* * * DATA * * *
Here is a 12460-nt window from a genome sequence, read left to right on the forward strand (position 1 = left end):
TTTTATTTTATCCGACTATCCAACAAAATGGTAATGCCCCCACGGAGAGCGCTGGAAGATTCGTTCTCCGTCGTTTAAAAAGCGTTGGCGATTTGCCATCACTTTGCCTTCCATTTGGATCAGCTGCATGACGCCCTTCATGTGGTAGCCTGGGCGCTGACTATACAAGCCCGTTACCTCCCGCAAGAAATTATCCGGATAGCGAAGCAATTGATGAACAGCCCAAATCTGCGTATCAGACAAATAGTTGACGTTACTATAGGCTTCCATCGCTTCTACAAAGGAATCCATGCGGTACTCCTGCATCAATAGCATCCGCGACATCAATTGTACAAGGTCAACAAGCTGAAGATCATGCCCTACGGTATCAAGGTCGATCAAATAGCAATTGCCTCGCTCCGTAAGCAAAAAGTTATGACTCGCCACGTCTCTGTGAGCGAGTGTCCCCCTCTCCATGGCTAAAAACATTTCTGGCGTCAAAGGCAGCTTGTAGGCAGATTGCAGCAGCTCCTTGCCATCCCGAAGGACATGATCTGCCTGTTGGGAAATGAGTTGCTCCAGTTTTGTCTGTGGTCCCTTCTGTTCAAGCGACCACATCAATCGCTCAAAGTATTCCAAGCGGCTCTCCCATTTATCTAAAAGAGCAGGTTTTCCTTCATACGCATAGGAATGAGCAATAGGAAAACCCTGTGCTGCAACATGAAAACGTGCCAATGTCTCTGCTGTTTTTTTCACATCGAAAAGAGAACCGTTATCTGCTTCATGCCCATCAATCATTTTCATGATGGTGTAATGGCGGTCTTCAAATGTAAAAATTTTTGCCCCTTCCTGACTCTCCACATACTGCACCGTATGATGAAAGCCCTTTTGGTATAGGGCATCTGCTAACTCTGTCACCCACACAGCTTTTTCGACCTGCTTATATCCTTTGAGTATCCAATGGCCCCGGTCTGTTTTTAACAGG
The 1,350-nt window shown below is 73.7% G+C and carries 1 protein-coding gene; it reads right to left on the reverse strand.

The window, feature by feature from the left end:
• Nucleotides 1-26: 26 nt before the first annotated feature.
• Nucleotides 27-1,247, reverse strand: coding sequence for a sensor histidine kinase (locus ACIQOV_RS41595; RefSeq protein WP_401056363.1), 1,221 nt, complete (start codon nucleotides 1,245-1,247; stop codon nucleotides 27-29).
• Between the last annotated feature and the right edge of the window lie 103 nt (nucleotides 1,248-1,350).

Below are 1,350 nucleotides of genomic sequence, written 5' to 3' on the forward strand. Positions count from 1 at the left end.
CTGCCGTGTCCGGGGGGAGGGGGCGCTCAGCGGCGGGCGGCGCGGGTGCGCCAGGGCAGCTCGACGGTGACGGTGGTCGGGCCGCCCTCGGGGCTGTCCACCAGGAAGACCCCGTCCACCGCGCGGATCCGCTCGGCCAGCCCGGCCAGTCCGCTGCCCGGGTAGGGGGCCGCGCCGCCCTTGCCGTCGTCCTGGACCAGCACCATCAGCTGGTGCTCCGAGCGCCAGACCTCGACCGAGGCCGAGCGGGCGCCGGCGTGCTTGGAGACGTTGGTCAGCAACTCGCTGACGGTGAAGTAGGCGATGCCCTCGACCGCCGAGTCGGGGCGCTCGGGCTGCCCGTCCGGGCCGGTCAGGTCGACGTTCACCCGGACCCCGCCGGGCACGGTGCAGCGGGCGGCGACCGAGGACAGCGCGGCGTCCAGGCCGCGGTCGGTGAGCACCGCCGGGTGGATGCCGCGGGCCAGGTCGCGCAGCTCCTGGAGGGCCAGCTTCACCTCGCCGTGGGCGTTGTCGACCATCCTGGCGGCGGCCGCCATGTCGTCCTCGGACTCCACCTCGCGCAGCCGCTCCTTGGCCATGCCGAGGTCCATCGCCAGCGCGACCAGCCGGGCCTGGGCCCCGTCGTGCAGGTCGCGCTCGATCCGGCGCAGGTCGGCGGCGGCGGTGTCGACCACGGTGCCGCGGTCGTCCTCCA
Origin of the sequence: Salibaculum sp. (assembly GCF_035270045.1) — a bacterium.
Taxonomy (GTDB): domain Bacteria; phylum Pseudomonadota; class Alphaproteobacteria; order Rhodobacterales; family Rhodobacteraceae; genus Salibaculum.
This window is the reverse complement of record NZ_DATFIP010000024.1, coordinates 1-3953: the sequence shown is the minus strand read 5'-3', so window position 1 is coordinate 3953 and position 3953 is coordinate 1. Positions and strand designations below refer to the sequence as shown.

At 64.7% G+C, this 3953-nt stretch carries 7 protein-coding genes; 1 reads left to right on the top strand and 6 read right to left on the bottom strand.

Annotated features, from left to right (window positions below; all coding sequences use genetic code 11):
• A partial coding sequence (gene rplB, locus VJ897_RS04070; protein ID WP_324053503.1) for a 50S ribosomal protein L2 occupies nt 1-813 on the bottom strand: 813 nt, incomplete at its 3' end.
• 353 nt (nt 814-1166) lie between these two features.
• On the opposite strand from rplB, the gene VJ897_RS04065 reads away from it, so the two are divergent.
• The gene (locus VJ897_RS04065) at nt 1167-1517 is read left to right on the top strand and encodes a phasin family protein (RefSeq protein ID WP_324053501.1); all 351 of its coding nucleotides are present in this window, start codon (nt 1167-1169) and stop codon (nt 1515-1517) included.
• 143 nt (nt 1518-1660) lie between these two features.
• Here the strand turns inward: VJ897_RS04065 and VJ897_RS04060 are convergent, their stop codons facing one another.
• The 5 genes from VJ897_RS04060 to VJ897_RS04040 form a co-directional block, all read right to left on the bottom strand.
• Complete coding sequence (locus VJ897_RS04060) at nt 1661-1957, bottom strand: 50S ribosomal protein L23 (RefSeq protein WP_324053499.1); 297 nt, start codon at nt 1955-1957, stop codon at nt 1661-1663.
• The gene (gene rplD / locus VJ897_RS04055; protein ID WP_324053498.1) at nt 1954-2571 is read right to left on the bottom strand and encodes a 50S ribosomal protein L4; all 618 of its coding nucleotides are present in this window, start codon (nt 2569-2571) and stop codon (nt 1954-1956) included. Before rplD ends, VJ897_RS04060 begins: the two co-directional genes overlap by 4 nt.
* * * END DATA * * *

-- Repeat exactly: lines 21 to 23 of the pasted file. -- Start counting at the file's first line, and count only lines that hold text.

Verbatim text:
• The 5 genes from VJ897_RS04060 to VJ897_RS04040 form a co-directional block, all read right to left on the bottom strand.
• Complete coding sequence (locus VJ897_RS04060) at nt 1661-1957, bottom strand: 50S ribosomal protein L23 (RefSeq protein WP_324053499.1); 297 nt, start codon at nt 1955-1957, stop codon at nt 1661-1663.
• The gene (gene rplD / locus VJ897_RS04055; protein ID WP_324053498.1) at nt 1954-2571 is read right to left on the bottom strand and encodes a 50S ribosomal protein L4; all 618 of its coding nucleotides are present in this window, start codon (nt 2569-2571) and stop codon (nt 1954-1956) included. Before rplD ends, VJ897_RS04060 begins: the two co-directional genes overlap by 4 nt.